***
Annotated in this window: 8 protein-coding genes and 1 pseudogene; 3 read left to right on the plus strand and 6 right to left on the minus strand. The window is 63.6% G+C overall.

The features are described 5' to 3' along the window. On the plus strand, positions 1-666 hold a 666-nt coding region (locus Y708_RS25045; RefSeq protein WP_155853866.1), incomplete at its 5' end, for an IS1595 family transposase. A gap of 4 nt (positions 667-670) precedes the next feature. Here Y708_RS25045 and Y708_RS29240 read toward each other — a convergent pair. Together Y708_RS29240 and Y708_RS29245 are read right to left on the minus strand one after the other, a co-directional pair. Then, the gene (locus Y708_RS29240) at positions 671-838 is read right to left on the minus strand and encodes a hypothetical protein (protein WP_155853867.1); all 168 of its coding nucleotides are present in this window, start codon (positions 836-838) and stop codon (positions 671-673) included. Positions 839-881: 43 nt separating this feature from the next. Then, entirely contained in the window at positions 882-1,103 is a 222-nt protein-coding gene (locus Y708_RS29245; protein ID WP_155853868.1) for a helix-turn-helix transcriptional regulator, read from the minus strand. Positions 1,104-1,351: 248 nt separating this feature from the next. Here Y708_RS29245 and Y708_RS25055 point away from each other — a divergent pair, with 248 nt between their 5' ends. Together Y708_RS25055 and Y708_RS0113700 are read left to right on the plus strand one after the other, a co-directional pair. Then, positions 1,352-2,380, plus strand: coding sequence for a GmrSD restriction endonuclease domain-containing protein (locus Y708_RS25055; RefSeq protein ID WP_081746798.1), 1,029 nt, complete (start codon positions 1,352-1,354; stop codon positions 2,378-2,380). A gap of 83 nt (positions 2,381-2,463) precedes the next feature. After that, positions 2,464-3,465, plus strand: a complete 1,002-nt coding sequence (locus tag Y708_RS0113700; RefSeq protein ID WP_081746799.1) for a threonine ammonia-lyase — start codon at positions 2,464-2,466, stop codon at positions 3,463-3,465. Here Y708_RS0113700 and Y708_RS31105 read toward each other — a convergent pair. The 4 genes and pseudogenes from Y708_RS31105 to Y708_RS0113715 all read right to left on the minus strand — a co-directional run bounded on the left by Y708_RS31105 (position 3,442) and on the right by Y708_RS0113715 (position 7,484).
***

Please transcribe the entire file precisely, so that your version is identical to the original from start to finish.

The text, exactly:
Annotated in this window: 8 protein-coding genes and 1 pseudogene; 3 read left to right on the plus strand and 6 right to left on the minus strand. The window is 63.6% G+C overall.

The features are described 5' to 3' along the window. On the plus strand, positions 1-666 hold a 666-nt coding region (locus Y708_RS25045; RefSeq protein WP_155853866.1), incomplete at its 5' end, for an IS1595 family transposase. A gap of 4 nt (positions 667-670) precedes the next feature. Here Y708_RS25045 and Y708_RS29240 read toward each other — a convergent pair. Together Y708_RS29240 and Y708_RS29245 are read right to left on the minus strand one after the other, a co-directional pair. Then, the gene (locus Y708_RS29240) at positions 671-838 is read right to left on the minus strand and encodes a hypothetical protein (protein WP_155853867.1); all 168 of its coding nucleotides are present in this window, start codon (positions 836-838) and stop codon (positions 671-673) included. Positions 839-881: 43 nt separating this feature from the next. Then, entirely contained in the window at positions 882-1,103 is a 222-nt protein-coding gene (locus Y708_RS29245; protein ID WP_155853868.1) for a helix-turn-helix transcriptional regulator, read from the minus strand. Positions 1,104-1,351: 248 nt separating this feature from the next. Here Y708_RS29245 and Y708_RS25055 point away from each other — a divergent pair, with 248 nt between their 5' ends. Together Y708_RS25055 and Y708_RS0113700 are read left to right on the plus strand one after the other, a co-directional pair. Then, positions 1,352-2,380, plus strand: coding sequence for a GmrSD restriction endonuclease domain-containing protein (locus Y708_RS25055; RefSeq protein ID WP_081746798.1), 1,029 nt, complete (start codon positions 1,352-1,354; stop codon positions 2,378-2,380). A gap of 83 nt (positions 2,381-2,463) precedes the next feature. After that, positions 2,464-3,465, plus strand: a complete 1,002-nt coding sequence (locus tag Y708_RS0113700; RefSeq protein ID WP_081746799.1) for a threonine ammonia-lyase — start codon at positions 2,464-2,466, stop codon at positions 3,463-3,465. Here Y708_RS0113700 and Y708_RS31105 read toward each other — a convergent pair. The 4 genes and pseudogenes from Y708_RS31105 to Y708_RS0113715 all read right to left on the minus strand — a co-directional run bounded on the left by Y708_RS31105 (position 3,442) and on the right by Y708_RS0113715 (position 7,484).